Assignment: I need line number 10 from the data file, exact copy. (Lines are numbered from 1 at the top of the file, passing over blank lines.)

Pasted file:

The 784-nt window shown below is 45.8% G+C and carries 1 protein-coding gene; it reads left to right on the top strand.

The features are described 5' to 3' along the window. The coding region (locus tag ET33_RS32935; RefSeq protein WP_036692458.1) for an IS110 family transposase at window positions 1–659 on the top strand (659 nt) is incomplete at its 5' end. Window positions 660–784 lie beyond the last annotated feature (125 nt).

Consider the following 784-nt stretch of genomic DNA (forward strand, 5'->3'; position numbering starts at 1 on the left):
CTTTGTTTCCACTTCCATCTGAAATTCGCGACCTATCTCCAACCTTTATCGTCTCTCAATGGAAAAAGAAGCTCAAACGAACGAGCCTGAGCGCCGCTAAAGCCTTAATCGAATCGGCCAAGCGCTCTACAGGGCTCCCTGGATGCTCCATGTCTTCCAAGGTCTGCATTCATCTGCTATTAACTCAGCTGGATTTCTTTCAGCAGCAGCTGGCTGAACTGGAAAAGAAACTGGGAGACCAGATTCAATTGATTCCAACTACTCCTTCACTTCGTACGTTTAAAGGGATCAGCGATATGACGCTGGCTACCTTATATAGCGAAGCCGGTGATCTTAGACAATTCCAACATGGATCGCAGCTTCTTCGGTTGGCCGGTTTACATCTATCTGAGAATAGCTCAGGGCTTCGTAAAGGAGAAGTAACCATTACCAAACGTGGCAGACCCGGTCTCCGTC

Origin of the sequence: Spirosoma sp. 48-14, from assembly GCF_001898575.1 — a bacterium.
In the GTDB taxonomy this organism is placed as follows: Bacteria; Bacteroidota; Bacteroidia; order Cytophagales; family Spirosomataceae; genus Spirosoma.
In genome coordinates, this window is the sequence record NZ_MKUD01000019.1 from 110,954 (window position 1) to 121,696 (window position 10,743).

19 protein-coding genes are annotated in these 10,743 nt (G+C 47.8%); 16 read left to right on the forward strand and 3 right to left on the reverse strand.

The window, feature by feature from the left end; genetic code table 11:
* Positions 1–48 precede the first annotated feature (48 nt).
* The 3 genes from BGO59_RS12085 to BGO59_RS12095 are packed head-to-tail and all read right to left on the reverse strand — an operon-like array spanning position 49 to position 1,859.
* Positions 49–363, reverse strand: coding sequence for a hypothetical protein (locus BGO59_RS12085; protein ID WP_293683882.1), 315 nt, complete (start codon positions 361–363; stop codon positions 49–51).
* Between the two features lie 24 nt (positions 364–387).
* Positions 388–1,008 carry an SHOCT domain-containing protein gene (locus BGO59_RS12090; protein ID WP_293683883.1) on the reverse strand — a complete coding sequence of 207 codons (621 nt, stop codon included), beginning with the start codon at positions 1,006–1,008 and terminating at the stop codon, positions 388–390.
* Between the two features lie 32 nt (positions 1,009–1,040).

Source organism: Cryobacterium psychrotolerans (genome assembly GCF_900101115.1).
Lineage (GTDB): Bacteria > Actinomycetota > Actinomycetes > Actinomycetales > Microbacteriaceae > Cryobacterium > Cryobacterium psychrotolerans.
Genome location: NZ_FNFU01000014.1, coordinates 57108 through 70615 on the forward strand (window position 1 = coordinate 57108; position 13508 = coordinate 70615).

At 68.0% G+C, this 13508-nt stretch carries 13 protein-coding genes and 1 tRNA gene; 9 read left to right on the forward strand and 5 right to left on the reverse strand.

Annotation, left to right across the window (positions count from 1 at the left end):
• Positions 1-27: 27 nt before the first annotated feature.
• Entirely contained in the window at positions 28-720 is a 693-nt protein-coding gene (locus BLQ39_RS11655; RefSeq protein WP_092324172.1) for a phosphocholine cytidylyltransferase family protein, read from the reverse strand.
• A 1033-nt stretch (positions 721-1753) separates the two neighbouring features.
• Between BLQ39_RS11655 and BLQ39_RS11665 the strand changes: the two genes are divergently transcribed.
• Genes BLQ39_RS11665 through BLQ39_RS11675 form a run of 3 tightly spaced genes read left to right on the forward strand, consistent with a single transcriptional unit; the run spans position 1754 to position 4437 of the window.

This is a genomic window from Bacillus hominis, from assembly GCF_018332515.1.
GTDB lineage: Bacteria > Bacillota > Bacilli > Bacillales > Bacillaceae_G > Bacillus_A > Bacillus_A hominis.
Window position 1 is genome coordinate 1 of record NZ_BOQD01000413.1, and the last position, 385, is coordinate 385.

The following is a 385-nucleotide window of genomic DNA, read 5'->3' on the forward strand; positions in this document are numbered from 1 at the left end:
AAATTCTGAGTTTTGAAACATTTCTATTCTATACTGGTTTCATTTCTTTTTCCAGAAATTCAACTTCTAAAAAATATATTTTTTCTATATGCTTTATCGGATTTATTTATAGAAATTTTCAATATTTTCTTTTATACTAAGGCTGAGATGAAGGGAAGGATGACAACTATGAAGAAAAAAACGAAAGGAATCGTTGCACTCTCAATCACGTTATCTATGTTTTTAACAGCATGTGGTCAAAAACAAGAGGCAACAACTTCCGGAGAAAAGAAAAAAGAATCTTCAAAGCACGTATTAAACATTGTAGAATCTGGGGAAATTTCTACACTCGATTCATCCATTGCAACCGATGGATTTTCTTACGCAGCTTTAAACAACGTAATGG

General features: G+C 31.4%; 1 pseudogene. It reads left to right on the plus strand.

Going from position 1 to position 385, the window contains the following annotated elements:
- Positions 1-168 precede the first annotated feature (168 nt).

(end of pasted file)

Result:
* Positions 1–48 precede the first annotated feature (48 nt).